Despite Haas’ optimism about Arm’s chances, industry watchers are skeptical about Arm’s ability to fund a big push into the data center without help from Nvidia or by other means. If Arm is banking so much profit this year, it’s unclear why it would also need to raise more cash through an initial public offering, according to Dylan Patel, who founded SemiAnalysis. “Why are you talking about raising capital to fund development if you’re profitable?” Patel said.

What’s clear is that competing with the x86 server chips produced by AMD and Intel has proven costly and difficult. Leading edge node chips are expensive to design, with estimates ranging from $80 million to more than $500 million for a single chip generation. Arm designs made by the likes of AWS and others have made inroads into the data center market but haven’t significantly disrupted AMD and Intel’s duopoly to date.

“If they don’t have a cash infusion, they’re going to find it very hard to compete, in particular, in the data center, the big, big money-maker,” Creative Strategies CEO and tech analyst Ben Bajarin told Protocol. “Anything outside of the [Nvidia] deal will not yield results. An IPO will not yield them a massive amount of cash they can then go and spend on R&D.”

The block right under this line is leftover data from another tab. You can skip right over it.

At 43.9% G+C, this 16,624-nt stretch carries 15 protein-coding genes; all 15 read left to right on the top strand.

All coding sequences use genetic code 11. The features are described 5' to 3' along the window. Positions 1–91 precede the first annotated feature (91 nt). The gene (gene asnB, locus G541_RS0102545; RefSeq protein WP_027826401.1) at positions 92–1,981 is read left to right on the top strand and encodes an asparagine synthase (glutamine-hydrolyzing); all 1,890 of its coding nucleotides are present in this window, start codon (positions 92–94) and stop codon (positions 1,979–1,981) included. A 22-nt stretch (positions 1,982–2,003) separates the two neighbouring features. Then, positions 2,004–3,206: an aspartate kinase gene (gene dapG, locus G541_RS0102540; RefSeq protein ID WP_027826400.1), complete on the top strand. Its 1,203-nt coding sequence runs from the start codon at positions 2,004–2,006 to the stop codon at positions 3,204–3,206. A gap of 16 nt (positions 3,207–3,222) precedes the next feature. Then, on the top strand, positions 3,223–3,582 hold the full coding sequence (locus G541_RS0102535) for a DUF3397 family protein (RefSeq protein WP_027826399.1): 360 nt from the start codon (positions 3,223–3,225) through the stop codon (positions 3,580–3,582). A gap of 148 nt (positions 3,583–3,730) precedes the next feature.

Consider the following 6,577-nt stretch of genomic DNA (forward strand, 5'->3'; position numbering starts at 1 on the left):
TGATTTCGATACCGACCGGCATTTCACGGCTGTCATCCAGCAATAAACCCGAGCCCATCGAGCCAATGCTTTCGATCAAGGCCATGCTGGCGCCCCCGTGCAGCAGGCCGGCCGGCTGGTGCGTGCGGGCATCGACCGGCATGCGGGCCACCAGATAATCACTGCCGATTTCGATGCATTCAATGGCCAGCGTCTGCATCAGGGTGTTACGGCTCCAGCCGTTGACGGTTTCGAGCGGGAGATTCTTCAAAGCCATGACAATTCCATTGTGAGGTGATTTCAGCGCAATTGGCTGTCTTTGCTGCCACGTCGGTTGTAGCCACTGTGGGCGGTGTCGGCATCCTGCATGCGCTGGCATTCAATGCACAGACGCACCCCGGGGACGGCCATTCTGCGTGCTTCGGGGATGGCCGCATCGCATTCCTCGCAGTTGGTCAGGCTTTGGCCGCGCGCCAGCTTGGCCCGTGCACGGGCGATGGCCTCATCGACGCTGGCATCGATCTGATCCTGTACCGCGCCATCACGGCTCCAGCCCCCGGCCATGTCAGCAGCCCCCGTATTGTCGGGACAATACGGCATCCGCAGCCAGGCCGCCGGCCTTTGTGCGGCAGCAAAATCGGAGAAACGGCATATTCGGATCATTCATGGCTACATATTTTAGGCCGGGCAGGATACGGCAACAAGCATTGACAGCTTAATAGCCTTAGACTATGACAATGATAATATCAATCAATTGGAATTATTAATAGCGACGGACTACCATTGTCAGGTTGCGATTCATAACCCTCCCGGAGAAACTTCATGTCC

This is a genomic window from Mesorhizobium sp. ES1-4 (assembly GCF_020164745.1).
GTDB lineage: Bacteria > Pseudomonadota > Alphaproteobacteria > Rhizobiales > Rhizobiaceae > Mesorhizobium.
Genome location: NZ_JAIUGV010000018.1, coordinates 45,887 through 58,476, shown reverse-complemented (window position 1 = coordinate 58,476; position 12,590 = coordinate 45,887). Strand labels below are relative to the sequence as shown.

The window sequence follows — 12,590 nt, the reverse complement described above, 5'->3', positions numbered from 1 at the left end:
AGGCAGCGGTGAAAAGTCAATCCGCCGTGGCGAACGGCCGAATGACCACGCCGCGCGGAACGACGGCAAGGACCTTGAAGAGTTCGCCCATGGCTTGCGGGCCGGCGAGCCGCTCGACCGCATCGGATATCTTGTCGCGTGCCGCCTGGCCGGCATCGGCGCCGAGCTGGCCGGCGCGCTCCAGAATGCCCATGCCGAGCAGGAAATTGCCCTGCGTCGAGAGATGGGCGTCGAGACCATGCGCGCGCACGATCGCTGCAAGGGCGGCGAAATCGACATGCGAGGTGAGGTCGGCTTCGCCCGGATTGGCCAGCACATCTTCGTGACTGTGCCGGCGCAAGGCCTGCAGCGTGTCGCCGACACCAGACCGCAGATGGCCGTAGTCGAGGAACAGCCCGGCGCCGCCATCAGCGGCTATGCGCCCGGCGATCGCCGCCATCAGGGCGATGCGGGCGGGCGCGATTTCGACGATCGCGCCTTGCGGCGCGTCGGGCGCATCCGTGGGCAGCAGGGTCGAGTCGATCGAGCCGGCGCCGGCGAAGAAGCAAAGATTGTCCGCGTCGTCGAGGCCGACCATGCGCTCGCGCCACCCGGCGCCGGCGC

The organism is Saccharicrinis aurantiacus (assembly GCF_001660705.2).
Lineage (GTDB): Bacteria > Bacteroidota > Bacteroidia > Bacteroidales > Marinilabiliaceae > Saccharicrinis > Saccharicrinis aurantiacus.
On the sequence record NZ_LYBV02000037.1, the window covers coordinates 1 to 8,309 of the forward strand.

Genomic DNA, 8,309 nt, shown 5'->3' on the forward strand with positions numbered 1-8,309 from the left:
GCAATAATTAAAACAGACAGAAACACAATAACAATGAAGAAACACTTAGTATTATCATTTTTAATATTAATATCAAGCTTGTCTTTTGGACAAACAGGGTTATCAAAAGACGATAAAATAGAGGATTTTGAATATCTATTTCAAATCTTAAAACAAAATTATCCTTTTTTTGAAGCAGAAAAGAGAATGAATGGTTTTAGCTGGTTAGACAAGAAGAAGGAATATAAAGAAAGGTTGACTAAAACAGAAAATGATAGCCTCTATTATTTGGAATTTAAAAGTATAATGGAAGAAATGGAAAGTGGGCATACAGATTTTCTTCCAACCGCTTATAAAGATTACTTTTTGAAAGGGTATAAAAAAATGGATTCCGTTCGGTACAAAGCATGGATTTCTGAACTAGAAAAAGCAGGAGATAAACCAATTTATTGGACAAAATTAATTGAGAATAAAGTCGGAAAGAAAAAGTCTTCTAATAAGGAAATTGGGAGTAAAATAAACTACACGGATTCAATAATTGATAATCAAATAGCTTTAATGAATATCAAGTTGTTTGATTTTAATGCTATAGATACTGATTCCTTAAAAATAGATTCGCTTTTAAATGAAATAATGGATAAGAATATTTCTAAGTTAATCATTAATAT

On Nvidia’s part, if it had managed against the odds to close the Arm acquisition, it would have boosted an already successful company through deeper integration of Arm’s tech. But Nvidia can still work closely with Arm’s designers as an architectural licensee.

Without Arm, Nvidia will undoubtedly continue its growing success in data center chips. It already enjoyed a strong partnership with Arm and its data center product strategy — including its Grace server chip and its data processing unit products — is in no danger of being hurt. Baird chips analyst Tristan Gerra wrote in a research note Tuesday that there was no change to his outlook on Nvidia or its tech roadmap.

“We expect Nvidia to continue leveraging its Arm-based architectures, notably with its Bluefield DPU product roadmap, with programmable Arm cores complementing GPU and smart [networking card] architectures, offloading from traditional x86-based configurations and notably serving AI cloud native applications,” he wrote.

Aside from losing out on the possibilities of a deeper collaboration with Arm, the main downside for Nvidia is the additional $1.25 billion breakup fee it now must pay to SoftBank. But Wall Street expects Nvidia to book a $11 billion profit in its current year, according to analyst data from Sentieo.

A 'Soho house for techies': VCs place a bet on community

Contrary is the latest venture firm to experiment with building community spaces instead of offices.

Contrary NYC is meant to re-create being part of a members-only club where engineers and entrepreneurs can hang out together, have a space to work, and host events for people in tech.

Photo: Courtesy of Contrary

In the pre-pandemic times, Contrary’s network of venture scouts, founders, and top technologists reflected the magnetic pull Silicon Valley had on the tech industry. About 80% were based in the Bay Area, with a smattering living elsewhere. Today, when Contrary asked where people in its network were living, the split had changed with 40% in the Bay Area and another 40% living in or planning to move to New York.